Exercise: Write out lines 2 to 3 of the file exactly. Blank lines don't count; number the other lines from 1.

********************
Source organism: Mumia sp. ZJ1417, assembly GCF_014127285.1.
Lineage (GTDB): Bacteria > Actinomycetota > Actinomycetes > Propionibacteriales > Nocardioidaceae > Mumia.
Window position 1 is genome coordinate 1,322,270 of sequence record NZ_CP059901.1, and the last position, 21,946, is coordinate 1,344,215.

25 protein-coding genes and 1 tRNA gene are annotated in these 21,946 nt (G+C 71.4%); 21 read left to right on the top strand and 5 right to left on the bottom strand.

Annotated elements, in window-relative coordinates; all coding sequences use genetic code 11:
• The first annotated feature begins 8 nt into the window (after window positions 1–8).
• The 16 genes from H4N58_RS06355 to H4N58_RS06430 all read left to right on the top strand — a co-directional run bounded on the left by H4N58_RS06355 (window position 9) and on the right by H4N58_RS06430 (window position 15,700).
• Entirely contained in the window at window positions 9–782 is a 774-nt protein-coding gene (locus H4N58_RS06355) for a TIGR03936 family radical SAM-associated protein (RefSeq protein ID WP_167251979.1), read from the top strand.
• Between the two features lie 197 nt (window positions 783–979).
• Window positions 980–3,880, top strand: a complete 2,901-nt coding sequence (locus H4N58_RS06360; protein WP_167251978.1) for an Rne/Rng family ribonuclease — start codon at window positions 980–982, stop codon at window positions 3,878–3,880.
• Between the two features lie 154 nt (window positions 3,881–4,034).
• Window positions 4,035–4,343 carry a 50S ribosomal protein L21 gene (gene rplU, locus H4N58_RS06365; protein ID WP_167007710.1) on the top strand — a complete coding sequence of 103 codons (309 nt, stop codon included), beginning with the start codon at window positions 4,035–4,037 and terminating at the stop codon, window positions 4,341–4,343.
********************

Lineage (GTDB): Bacteria > Actinomycetota > Actinomycetes > Propionibacteriales > Nocardioidaceae > Mumia.
Window position 1 is genome coordinate 1,322,270 of sequence record NZ_CP059901.1, and the last position, 21,946, is coordinate 1,344,215.